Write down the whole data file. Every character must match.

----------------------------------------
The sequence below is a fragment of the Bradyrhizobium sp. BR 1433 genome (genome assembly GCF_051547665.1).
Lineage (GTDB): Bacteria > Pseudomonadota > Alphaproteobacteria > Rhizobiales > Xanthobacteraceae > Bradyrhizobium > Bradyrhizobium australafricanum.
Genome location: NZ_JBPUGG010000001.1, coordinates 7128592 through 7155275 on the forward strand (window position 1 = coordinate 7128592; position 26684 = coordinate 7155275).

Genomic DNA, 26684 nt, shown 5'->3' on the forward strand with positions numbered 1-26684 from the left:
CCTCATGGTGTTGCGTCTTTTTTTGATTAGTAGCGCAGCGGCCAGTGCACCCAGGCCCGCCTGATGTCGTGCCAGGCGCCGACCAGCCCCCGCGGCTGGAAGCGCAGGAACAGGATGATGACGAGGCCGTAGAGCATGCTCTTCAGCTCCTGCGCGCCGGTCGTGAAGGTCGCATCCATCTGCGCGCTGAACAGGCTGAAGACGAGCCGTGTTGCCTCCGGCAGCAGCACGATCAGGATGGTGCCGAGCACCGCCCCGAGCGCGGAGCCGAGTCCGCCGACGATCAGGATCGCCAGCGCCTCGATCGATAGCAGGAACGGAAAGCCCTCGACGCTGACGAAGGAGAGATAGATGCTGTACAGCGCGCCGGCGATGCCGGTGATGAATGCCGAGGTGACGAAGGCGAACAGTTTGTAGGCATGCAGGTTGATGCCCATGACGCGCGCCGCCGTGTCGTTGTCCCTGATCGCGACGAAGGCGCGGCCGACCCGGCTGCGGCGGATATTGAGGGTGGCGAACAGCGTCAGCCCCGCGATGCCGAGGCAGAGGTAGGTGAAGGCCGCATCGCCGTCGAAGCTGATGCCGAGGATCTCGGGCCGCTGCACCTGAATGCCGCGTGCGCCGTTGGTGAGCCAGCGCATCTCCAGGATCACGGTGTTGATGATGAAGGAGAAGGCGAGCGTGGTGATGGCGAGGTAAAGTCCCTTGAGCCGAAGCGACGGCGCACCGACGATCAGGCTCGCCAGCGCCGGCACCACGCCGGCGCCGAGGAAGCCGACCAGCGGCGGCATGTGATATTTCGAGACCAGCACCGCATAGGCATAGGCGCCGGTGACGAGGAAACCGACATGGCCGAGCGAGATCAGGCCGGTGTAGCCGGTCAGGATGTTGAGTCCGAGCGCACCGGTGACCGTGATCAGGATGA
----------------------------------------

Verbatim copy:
The sequence below is a fragment of the Bradyrhizobium sp. BR 1433 genome (genome assembly GCF_051547665.1).
Lineage (GTDB): Bacteria > Pseudomonadota > Alphaproteobacteria > Rhizobiales > Xanthobacteraceae > Bradyrhizobium > Bradyrhizobium australafricanum.
Genome location: NZ_JBPUGG010000001.1, coordinates 7128592 through 7155275 on the forward strand (window position 1 = coordinate 7128592; position 26684 = coordinate 7155275).

Genomic DNA, 26684 nt, shown 5'->3' on the forward strand with positions numbered 1-26684 from the left:
CCTCATGGTGTTGCGTCTTTTTTTGATTAGTAGCGCAGCGGCCAGTGCACCCAGGCCCGCCTGATGTCGTGCCAGGCGCCGACCAGCCCCCGCGGCTGGAAGCGCAGGAACAGGATGATGACGAGGCCGTAGAGCATGCTCTTCAGCTCCTGCGCGCCGGTCGTGAAGGTCGCATCCATCTGCGCGCTGAACAGGCTGAAGACGAGCCGTGTTGCCTCCGGCAGCAGCACGATCAGGATGGTGCCGAGCACCGCCCCGAGCGCGGAGCCGAGTCCGCCGACGATCAGGATCGCCAGCGCCTCGATCGATAGCAGGAACGGAAAGCCCTCGACGCTGACGAAGGAGAGATAGATGCTGTACAGCGCGCCGGCGATGCCGGTGATGAATGCCGAGGTGACGAAGGCGAACAGTTTGTAGGCATGCAGGTTGATGCCCATGACGCGCGCCGCCGTGTCGTTGTCCCTGATCGCGACGAAGGCGCGGCCGACCCGGCTGCGGCGGATATTGAGGGTGGCGAACAGCGTCAGCCCCGCGATGCCGAGGCAGAGGTAGGTGAAGGCCGCATCGCCGTCGAAGCTGATGCCGAGGATCTCGGGCCGCTGCACCTGAATGCCGCGTGCGCCGTTGGTGAGCCAGCGCATCTCCAGGATCACGGTGTTGATGATGAAGGAGAAGGCGAGCGTGGTGATGGCGAGGTAAAGTCCCTTGAGCCGAAGCGACGGCGCACCGACGATCAGGCTCGCCAGCGCCGGCACCACGCCGGCGCCGAGGAAGCCGACCAGCGGCGGCATGTGATATTTCGAGACCAGCACCGCATAGGCATAGGCGCCGGTGACGAGGAAACCGACATGGCCGAGCGAGATCAGGCCGGTGTAGCCGGTCAGGATGTTGAGTCCGAGCGCACCGGTGACCGTGATCAGGATGA